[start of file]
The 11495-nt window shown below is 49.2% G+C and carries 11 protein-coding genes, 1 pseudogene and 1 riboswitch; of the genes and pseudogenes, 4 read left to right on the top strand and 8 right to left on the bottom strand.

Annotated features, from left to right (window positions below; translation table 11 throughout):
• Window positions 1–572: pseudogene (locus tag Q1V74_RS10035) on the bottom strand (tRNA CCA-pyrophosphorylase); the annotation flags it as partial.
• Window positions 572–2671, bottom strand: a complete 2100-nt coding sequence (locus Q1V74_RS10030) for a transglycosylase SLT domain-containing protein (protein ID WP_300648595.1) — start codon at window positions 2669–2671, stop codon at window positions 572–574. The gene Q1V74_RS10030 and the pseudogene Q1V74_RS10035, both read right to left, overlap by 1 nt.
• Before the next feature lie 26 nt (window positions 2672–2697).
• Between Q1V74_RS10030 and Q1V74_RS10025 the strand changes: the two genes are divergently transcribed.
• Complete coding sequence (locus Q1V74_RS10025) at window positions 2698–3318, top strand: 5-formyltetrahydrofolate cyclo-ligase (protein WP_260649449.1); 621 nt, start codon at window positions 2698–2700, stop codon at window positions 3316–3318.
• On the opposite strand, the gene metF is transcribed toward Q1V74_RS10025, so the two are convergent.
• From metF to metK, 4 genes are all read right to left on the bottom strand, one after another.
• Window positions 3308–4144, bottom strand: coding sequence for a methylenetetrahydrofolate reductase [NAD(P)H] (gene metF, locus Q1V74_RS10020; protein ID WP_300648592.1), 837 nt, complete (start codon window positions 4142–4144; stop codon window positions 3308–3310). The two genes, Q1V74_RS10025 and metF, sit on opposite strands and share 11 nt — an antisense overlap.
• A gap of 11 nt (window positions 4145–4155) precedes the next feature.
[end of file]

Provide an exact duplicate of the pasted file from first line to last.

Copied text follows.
The 11495-nt window shown below is 49.2% G+C and carries 11 protein-coding genes, 1 pseudogene and 1 riboswitch; of the genes and pseudogenes, 4 read left to right on the top strand and 8 right to left on the bottom strand.

Annotated features, from left to right (window positions below; translation table 11 throughout):
• Window positions 1–572: pseudogene (locus tag Q1V74_RS10035) on the bottom strand (tRNA CCA-pyrophosphorylase); the annotation flags it as partial.
• Window positions 572–2671, bottom strand: a complete 2100-nt coding sequence (locus Q1V74_RS10030) for a transglycosylase SLT domain-containing protein (protein ID WP_300648595.1) — start codon at window positions 2669–2671, stop codon at window positions 572–574. The gene Q1V74_RS10030 and the pseudogene Q1V74_RS10035, both read right to left, overlap by 1 nt.
• Before the next feature lie 26 nt (window positions 2672–2697).
• Between Q1V74_RS10030 and Q1V74_RS10025 the strand changes: the two genes are divergently transcribed.
• Complete coding sequence (locus Q1V74_RS10025) at window positions 2698–3318, top strand: 5-formyltetrahydrofolate cyclo-ligase (protein WP_260649449.1); 621 nt, start codon at window positions 2698–2700, stop codon at window positions 3316–3318.
• On the opposite strand, the gene metF is transcribed toward Q1V74_RS10025, so the two are convergent.
• From metF to metK, 4 genes are all read right to left on the bottom strand, one after another.
• Window positions 3308–4144, bottom strand: coding sequence for a methylenetetrahydrofolate reductase [NAD(P)H] (gene metF, locus Q1V74_RS10020; protein ID WP_300648592.1), 837 nt, complete (start codon window positions 4142–4144; stop codon window positions 3308–3310). The two genes, Q1V74_RS10025 and metF, sit on opposite strands and share 11 nt — an antisense overlap.
• A gap of 11 nt (window positions 4145–4155) precedes the next feature.